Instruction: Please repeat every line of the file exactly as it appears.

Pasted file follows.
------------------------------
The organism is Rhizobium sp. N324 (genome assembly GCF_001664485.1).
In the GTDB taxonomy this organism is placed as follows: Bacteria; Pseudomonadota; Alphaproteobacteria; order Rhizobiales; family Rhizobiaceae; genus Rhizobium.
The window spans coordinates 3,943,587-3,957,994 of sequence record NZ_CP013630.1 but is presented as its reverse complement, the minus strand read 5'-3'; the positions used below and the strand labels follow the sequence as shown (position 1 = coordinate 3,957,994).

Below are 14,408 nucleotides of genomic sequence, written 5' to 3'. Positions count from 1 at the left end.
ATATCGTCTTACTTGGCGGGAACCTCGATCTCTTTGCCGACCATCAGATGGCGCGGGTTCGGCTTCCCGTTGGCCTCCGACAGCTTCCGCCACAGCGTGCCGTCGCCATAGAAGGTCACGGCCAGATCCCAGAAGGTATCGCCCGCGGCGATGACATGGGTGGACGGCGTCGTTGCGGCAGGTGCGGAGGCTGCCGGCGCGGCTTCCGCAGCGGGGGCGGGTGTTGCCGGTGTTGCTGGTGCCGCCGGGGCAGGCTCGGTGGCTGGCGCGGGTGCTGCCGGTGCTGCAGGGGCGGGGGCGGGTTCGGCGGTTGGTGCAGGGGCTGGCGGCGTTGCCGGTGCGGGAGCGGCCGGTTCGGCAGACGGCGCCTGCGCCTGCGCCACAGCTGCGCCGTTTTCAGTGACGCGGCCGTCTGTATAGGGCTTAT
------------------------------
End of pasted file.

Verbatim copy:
The organism is Rhizobium sp. N324 (genome assembly GCF_001664485.1).
In the GTDB taxonomy this organism is placed as follows: Bacteria; Pseudomonadota; Alphaproteobacteria; order Rhizobiales; family Rhizobiaceae; genus Rhizobium.
The window spans coordinates 3,943,587-3,957,994 of sequence record NZ_CP013630.1 but is presented as its reverse complement, the minus strand read 5'-3'; the positions used below and the strand labels follow the sequence as shown (position 1 = coordinate 3,957,994).

Below are 14,408 nucleotides of genomic sequence, written 5' to 3'. Positions count from 1 at the left end.
ATATCGTCTTACTTGGCGGGAACCTCGATCTCTTTGCCGACCATCAGATGGCGCGGGTTCGGCTTCCCGTTGGCCTCCGACAGCTTCCGCCACAGCGTGCCGTCGCCATAGAAGGTCACGGCCAGATCCCAGAAGGTATCGCCCGCGGCGATGACATGGGTGGACGGCGTCGTTGCGGCAGGTGCGGAGGCTGCCGGCGCGGCTTCCGCAGCGGGGGCGGGTGTTGCCGGTGTTGCTGGTGCCGCCGGGGCAGGCTCGGTGGCTGGCGCGGGTGCTGCCGGTGCTGCAGGGGCGGGGGCGGGTTCGGCGGTTGGTGCAGGGGCTGGCGGCGTTGCCGGTGCGGGAGCGGCCGGTTCGGCAGACGGCGCCTGCGCCTGCGCCACAGCTGCGCCGTTTTCAGTGACGCGGCCGTCTGTATAGGGCTTAT